Billboards on the High Line, Ab-Ex all over town, plus Cattelan, Levine, Holler: A year-end art-crawl

Sanford Biggers' 'Cheshire,' 2008. (Michael Klein Arts)
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If you’re in town for the stretch before New Year’s with time and/or visiting family on your hands, you can go stir-crazy thinking the city's fast asleep 'til 2012. But right now there’s actually a good deal of great art—in museums and galleries and city parks—still on view and mainly free. But act now, since most of these items are ending soon.

The High Line is by now well-known as a great place for a winter stroll, but recently it also became a great place to see art played out on billboards—a form imbued with so much metaphorical richness during these economically lugubrious times. And two artists do it well. John Baldessari’s billboard installation The First $100,000 I Ever Made, (up through December 30) may be your only chance to glimpse that particular denomination of currency, particularly in its massive 25-by-75-foot incarnation. Only 42,000 of these bills were ever printed, and they were released to Federal Reserve Banks as gold certificates for just three weeks in 1934-1935 (at the height of the Great Depression); most have since been destroyed. Kim Beck’s Space Available, (through January 2012) is equally stirring but easily missed—only because her series of sculpted rooftop structures resemble the skeletal frameworks of billboards whose space has not yet been sold. Right. But move past these hollow structures (between West 13th and Gansevoort Streets) and you’re in for a surprise.

Joan Mitchell, a second generation American Abstract Expressionist, was one of the few females active in the group (along with Grace Hartigan, Lee Krasner, and Elaine de Kooning). Mitchell was included in Leo Castelli’s historic 1951 Ninth Street Exhibition, and her work from those years remains that for which she is best known. Joan Mitchell: The Last Paintings, at Cheim & Read (through January 4) contains 13 large-scale selections from her late work, rarely seen, and it is remarkable. Mitchell was one of the rare female voices amidst the notorious artistic debates that went down at the Cedar Tavern. One of the loudest was that of Ab-Ex titan Willem de Kooning. MoMA’s de Kooning: A Retrospective (through January 9) offers a sweeping chronicle of the life of one of the 20th century’s most important and prolific artists, and gives viewers a sense of the man moving through various stages of his life: from his exploratory, derivative work as a young academic; through his landmark abstract works; the impassioned, figurative period, capped by the famed Woman series; through the meditative spare abstractions of his later years. David Geffen bought de Kooning’s Woman III in 2006 for $137.5 million, making it one of the most expensive paintings ever sold. The MoMA is much cheaper, and of course Fridays after 4 it’s free!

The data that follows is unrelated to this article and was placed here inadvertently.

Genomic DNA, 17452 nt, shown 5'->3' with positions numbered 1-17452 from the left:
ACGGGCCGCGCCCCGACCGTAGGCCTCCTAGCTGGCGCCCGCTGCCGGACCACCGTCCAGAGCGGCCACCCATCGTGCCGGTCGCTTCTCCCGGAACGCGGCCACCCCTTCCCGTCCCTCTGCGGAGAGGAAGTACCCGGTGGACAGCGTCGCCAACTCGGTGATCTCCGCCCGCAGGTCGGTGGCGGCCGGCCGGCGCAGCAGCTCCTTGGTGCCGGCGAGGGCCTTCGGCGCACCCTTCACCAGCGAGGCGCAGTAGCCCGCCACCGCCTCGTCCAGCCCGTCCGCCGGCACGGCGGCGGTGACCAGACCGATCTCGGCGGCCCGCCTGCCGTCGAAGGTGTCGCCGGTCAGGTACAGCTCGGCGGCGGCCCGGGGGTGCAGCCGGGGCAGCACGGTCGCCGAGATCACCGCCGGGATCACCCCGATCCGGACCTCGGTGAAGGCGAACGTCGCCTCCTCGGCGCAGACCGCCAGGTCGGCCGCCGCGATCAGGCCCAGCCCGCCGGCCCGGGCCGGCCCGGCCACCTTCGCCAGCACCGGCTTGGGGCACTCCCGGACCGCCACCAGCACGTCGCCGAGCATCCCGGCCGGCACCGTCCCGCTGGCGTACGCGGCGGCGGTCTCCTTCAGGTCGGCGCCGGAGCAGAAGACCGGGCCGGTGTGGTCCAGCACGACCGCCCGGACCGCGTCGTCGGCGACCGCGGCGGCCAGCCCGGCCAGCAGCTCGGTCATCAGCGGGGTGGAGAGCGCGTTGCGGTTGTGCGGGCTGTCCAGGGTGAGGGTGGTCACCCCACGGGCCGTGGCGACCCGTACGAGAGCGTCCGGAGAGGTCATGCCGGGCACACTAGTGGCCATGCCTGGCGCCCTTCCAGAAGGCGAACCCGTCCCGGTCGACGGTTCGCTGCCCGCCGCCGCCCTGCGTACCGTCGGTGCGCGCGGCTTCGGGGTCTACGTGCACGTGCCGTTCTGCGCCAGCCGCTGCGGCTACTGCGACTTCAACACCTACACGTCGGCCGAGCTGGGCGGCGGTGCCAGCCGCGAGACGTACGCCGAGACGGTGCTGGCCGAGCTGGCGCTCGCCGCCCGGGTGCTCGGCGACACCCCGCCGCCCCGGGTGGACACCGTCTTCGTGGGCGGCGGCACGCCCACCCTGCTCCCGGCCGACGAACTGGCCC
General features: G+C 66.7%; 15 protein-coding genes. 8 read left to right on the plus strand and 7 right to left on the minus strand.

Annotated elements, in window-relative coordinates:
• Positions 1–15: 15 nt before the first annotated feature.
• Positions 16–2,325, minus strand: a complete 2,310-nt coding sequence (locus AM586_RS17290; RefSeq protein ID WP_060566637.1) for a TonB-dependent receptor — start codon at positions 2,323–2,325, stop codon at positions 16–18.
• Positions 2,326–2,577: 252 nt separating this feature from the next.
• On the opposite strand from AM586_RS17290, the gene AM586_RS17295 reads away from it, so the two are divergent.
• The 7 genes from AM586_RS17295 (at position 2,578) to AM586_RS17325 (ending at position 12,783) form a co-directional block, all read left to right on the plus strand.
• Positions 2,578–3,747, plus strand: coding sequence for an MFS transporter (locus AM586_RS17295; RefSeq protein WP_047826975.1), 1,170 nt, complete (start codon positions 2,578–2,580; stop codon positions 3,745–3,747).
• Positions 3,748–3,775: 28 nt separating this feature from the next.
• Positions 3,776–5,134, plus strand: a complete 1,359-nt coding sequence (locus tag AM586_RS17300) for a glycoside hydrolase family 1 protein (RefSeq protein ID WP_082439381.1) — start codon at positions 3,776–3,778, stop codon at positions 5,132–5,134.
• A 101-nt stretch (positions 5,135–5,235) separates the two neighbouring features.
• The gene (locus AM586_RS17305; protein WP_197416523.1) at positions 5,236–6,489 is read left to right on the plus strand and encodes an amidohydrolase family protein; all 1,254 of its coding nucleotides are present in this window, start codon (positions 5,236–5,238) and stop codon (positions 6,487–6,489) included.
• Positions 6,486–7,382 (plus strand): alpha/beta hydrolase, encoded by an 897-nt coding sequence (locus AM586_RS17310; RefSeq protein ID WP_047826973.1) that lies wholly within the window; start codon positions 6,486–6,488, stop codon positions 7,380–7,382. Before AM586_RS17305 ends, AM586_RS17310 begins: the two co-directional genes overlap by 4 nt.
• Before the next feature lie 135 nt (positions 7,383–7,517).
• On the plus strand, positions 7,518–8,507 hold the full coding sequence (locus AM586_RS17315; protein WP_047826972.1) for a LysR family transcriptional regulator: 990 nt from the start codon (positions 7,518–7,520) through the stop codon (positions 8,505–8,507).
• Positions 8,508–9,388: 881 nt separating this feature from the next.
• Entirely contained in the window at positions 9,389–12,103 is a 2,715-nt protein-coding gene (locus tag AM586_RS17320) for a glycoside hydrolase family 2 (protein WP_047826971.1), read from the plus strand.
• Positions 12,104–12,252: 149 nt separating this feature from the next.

There are a lot of flashy, big-name shows this season, and many of them are ending soon to make way for another round in early spring. The best of those closing include Sherry Levine: Mayhem at the Whitney (through January 29), Carsten Holler’s Experience, at the New Museum (through January 15), and Maurizio Cattellan’s All at the Guggenheim (through January 22). Levine’s show spins with art historical and metaphorical richness (see her bronze Duchamp urinal), Holler presents an adult playground that is at once visceral fun and a heady foray into relational aesthetics, and shock artist Cattellan presents literally all of the work he’s ever produced hung from the center of the Guggenheim’s central spiral.

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Yet HIDE/SEEK: Difference and Desire in American Portraiture at the Brooklyn Museum (through February 12), tops them all. It is an important show, one which demonstrates the role of sexual identity in the shaping of American art. The first museum exhibition of its kind, HIDE/SEEK exhibits work by a catalog of the world’s most renowned artists, but seen through a particular lens. While Grant Wood’s most famous work is American Gothic, a portrait of the American heartland, another portrait, Arnold Comes of Age, shows a surprisingly different view of that same heartland, a view of youth, vitality, and sexuality. Beginning with Thomas Eakins in the later 19th century and ending with Nan Goldin, Andy Warhol, and David Wojnarowicz in the late 20th, this evocative, if not completely comprehensive, show puts into context some of the most important works of art history.

While at the Brooklyn Museum, check out another of its shows ending soon. Sanford Biggers: Sweet Funk—An Introspective (through January 8) is Biggers’ first museum presentation in New York, and it’s a stunner, including his great large-scale multimedia installation Blossom.